He added, “This response is specific to the Arab youth who are dazzled by what the West is promoting, with regard to new technologies in climate change policies. Electric car sales in Norway are now 90%, meaning that every 1,000 cars sold, 900 of them are electric, but on the roads, we find that electric vehicles represent Only 20%.

And he continued: “The surprise is that Norway was also the highest in the world in demand for gasoline last February 2023, as the demand exceeded that of last January, as well as the demand recorded in February 2022, as well as the demand for oil in February 2022.” by 2.2%.

Al-Hajji explained that demand increased in this way despite the huge increase in electric car sales in Norway, for a very simple reason, which is the huge subsidies that the government provides to people to buy electric vehicles as a “second car” for short distances, and not as a substitute for long-distance petrol cars.

Al-Hajji said that the demand for automobile fuel in Norway has decreased since 2016 until now, and no one denies this, and the data is clear, but all international reports, including reports of the International Energy Agency, OPEC and Bloomberg, use certain equations for substitution.

He explained this by the fact that substitution means that when buying and using electric cars, the use here is of electricity, not gasoline, and therefore the substitution rate there is significant according to the rate used to measure the decrease in fuel consumption in Norway.

He pointed out that the decline in fuel consumption in Norway, specifically gasoline and diesel, must have declined at a rate of 4 times the current actual decline, which means that all existing reports strongly exaggerate the impact of electric cars on the decline in oil demand.

Electric cars and climate policies

Dr. Anas Al-Hajji, editor-in-chief of the specialized energy platform, said that the impact of electric cars on oil demand is now greatly exaggerated. The Norwegian government is complaining, because there are uncalculated effects of climate change policies on electric changes policies.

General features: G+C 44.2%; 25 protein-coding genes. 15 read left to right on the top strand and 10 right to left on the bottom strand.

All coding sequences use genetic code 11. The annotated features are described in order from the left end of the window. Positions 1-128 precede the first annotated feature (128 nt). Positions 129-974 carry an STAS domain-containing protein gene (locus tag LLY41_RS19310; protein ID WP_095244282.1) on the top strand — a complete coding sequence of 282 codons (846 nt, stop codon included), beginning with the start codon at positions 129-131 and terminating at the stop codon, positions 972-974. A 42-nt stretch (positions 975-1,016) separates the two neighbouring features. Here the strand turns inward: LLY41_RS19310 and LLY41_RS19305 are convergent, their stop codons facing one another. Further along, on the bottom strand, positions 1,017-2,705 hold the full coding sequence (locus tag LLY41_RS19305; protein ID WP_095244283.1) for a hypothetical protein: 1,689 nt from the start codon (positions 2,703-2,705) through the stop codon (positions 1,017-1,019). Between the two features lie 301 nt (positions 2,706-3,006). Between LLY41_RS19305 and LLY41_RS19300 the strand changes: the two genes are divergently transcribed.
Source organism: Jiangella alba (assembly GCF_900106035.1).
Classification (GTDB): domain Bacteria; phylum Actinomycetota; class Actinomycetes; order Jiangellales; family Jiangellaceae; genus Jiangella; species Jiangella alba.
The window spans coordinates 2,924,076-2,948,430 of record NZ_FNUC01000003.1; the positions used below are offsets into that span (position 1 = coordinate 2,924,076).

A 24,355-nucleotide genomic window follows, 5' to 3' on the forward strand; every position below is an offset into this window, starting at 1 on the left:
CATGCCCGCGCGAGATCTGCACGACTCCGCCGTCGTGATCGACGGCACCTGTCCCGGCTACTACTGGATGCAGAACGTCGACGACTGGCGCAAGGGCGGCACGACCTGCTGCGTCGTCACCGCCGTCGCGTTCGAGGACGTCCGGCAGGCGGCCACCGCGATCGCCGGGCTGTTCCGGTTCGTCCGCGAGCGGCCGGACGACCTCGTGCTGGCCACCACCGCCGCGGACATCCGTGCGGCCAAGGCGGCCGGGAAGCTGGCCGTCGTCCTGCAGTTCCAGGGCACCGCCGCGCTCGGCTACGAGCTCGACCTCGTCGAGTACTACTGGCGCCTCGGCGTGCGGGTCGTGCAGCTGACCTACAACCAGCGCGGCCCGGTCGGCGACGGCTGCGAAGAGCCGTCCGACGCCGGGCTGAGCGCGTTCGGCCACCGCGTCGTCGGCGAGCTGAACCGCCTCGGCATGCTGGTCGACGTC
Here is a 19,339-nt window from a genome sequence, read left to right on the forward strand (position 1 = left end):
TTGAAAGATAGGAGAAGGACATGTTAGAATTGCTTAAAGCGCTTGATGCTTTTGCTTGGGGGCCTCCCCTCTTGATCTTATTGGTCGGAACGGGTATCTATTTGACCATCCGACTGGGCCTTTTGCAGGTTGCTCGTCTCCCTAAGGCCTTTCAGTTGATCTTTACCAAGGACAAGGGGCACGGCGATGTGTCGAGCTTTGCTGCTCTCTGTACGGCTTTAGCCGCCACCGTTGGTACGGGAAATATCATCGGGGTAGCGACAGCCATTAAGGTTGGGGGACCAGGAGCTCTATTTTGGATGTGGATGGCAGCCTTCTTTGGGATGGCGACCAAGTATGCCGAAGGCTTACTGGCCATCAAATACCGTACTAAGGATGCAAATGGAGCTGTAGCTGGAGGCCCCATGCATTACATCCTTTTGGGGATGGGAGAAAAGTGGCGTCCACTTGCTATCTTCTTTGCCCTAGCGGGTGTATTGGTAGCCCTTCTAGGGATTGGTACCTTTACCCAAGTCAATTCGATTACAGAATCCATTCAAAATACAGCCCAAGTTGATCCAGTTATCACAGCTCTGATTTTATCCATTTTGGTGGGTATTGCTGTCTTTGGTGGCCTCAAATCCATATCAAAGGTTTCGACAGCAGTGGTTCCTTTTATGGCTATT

Electric vehicle charging station in Norway
Electric car charging station in Norway – Image via Shutterstock

He added: “With the spread of electric cars, which kept pace with the closures of Corona, and for fear of countries that did not close, the number of users of public transportation decreased, so what happened to means of transportation such as buses and trains? They will move, whether they carry 20 passengers or 200, they will move in all cases, and from Then it will consume energy itself.”

But now, according to al-Hajji, those who were supposed to ride public transportation are using electric cars, and energy consumption has increased dramatically, which the Norwegian government has not calculated, which is asking people to stop their electric cars and take buses.

Al-Hajji explained that the problem now is that there are two types of growth globally, growth in income, especially in emerging and developing countries, which leads people to buy new cars, explaining that people in Africa and Latin America will buy gasoline and diesel cars, and in Brazil they will buy bio-fuel cars.